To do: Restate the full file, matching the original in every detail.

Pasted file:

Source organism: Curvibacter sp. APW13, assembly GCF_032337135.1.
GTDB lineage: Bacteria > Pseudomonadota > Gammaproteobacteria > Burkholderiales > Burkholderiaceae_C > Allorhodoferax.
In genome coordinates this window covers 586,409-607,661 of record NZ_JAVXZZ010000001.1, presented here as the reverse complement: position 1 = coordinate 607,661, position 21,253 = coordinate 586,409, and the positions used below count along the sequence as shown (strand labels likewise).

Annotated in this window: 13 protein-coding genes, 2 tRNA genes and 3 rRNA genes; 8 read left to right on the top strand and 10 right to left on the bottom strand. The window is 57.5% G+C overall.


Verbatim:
Source organism: Curvibacter sp. APW13, assembly GCF_032337135.1.
GTDB lineage: Bacteria > Pseudomonadota > Gammaproteobacteria > Burkholderiales > Burkholderiaceae_C > Allorhodoferax.
In genome coordinates this window covers 586,409-607,661 of record NZ_JAVXZZ010000001.1, presented here as the reverse complement: position 1 = coordinate 607,661, position 21,253 = coordinate 586,409, and the positions used below count along the sequence as shown (strand labels likewise).

Annotated in this window: 13 protein-coding genes, 2 tRNA genes and 3 rRNA genes; 8 read left to right on the top strand and 10 right to left on the bottom strand. The window is 57.5% G+C overall.